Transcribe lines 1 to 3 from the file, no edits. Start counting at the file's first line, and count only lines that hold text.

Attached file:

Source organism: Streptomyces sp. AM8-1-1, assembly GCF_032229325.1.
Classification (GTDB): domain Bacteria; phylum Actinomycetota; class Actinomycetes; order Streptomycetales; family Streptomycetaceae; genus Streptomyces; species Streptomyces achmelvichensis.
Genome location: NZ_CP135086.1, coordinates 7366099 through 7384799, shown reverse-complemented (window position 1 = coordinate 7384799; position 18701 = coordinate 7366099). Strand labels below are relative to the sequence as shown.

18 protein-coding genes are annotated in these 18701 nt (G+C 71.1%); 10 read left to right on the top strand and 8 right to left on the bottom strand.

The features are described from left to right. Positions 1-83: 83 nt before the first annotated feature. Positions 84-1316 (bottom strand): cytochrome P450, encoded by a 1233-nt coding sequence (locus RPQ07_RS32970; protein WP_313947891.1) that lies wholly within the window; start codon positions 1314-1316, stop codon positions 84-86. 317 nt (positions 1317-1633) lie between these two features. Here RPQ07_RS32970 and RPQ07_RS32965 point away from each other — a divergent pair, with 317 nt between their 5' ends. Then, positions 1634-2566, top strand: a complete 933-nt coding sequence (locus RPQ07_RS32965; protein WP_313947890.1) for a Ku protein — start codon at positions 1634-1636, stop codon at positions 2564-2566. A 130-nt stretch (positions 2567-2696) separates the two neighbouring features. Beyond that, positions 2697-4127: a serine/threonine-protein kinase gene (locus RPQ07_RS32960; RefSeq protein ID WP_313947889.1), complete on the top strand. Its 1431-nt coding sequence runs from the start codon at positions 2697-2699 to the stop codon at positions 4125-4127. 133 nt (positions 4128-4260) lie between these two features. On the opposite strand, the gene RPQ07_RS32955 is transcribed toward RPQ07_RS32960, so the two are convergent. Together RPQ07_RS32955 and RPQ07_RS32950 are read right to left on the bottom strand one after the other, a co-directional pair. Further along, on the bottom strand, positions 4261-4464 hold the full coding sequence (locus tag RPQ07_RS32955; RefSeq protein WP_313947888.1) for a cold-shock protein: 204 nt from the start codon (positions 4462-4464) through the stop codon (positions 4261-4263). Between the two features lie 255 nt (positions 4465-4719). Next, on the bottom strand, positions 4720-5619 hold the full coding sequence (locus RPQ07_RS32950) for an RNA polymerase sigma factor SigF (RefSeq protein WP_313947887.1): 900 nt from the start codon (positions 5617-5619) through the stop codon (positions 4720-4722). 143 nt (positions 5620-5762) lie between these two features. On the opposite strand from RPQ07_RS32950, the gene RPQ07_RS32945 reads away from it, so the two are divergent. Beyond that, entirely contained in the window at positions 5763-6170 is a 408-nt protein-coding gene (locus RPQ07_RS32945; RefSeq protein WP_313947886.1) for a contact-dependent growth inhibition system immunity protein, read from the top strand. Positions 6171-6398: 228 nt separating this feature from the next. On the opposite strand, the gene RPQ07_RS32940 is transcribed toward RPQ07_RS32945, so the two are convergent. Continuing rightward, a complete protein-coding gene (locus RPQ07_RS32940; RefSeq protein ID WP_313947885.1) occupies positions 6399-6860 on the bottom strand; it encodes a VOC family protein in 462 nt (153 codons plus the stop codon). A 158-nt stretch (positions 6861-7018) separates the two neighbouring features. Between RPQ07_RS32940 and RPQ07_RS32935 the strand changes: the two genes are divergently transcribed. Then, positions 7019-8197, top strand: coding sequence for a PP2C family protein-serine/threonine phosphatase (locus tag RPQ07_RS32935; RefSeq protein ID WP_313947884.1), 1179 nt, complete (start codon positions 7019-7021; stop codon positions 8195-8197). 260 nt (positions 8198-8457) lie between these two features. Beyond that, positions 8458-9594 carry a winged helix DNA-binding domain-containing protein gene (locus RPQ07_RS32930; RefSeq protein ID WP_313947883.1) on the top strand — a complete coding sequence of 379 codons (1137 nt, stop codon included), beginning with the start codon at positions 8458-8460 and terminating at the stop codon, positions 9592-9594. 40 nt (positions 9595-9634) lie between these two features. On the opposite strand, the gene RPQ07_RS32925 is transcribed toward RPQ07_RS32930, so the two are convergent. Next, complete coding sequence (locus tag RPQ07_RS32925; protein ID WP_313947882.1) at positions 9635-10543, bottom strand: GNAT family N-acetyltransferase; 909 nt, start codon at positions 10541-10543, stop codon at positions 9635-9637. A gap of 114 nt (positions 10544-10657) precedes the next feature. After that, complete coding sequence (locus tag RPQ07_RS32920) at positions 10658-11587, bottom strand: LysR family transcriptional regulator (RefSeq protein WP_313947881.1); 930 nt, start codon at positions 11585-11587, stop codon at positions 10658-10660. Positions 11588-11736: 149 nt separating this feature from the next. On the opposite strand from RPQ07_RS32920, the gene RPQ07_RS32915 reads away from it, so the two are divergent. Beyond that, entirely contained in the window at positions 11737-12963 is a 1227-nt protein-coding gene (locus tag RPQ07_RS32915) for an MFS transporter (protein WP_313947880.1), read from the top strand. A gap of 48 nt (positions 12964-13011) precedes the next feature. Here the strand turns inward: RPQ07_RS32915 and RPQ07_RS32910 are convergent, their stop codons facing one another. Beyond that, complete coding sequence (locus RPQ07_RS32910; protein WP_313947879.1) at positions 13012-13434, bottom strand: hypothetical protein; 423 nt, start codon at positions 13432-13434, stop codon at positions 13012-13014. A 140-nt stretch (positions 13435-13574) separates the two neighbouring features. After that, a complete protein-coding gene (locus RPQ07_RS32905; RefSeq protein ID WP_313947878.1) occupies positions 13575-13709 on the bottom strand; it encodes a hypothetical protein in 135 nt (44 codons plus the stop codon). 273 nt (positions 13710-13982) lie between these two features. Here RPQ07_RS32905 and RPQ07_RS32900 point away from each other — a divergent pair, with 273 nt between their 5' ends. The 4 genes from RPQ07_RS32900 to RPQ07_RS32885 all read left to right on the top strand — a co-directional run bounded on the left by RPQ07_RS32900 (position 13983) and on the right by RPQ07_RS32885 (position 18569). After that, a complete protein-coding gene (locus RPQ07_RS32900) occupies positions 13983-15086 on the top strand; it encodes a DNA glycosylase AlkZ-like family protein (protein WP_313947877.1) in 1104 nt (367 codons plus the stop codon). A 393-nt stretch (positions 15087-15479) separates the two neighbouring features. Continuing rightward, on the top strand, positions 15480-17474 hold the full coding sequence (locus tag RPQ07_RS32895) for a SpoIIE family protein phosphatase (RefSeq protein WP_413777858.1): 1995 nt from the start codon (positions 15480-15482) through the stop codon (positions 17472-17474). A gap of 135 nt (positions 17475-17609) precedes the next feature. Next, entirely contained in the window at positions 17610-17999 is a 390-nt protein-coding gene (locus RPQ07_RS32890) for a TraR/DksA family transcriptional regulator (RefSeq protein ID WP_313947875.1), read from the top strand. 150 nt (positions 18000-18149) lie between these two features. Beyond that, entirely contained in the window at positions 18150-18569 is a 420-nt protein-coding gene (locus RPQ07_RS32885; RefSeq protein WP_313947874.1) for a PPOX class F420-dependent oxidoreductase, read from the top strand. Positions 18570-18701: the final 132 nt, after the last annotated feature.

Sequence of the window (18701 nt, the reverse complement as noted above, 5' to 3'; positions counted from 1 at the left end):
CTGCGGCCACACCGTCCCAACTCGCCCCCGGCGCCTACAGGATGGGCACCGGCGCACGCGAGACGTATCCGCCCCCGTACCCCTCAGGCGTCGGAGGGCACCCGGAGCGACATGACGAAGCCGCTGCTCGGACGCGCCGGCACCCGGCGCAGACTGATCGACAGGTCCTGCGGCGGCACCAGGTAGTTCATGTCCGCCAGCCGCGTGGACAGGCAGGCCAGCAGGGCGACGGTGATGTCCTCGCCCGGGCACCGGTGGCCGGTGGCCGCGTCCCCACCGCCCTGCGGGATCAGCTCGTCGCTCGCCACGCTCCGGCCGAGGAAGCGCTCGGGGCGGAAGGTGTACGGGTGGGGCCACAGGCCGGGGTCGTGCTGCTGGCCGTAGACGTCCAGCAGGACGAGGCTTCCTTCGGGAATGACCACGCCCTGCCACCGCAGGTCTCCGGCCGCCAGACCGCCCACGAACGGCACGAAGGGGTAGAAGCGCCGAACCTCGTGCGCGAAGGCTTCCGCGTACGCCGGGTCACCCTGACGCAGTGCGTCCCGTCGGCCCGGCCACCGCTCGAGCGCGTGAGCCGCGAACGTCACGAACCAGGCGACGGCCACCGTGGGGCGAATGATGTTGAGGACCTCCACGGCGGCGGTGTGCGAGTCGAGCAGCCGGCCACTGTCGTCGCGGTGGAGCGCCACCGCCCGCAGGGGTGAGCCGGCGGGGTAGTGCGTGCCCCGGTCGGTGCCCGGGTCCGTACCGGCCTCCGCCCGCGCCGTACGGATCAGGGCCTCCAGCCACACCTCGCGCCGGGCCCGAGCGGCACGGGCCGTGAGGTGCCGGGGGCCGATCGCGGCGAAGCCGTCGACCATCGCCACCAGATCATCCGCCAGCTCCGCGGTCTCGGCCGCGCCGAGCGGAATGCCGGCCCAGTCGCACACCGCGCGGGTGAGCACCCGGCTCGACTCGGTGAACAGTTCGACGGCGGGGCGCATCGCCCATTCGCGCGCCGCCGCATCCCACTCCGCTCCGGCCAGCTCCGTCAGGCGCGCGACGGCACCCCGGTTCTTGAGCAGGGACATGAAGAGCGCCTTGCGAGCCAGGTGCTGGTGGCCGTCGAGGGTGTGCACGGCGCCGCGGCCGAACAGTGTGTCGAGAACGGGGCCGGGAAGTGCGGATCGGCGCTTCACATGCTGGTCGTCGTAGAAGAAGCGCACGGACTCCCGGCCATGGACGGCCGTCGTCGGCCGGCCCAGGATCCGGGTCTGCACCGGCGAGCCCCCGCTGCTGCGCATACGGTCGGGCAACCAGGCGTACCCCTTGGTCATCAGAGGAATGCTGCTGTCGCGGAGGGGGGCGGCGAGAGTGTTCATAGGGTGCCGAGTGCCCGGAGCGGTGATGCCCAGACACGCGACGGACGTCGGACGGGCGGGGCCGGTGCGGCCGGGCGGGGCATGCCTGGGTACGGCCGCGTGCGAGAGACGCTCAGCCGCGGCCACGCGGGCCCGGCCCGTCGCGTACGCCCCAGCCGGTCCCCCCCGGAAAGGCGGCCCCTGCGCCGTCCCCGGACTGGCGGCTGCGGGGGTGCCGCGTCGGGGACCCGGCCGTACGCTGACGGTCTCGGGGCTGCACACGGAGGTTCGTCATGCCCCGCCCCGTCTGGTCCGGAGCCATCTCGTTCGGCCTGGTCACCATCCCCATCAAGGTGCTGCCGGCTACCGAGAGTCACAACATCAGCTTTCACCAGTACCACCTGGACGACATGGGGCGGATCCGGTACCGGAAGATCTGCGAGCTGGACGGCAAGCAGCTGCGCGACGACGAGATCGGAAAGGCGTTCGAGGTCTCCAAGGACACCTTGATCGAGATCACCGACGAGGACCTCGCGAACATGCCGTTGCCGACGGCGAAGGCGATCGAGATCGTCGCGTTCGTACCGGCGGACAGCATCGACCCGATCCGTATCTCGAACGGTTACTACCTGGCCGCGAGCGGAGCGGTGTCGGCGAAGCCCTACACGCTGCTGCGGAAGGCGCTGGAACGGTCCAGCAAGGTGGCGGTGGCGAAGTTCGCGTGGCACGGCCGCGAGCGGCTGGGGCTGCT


Source organism: Streptomyces sp. AM8-1-1, assembly GCF_032229325.1.
Classification (GTDB): domain Bacteria; phylum Actinomycetota; class Actinomycetes; order Streptomycetales; family Streptomycetaceae; genus Streptomyces; species Streptomyces achmelvichensis.
Genome location: NZ_CP135086.1, coordinates 7366099 through 7384799, shown reverse-complemented (window position 1 = coordinate 7384799; position 18701 = coordinate 7366099). Strand labels below are relative to the sequence as shown.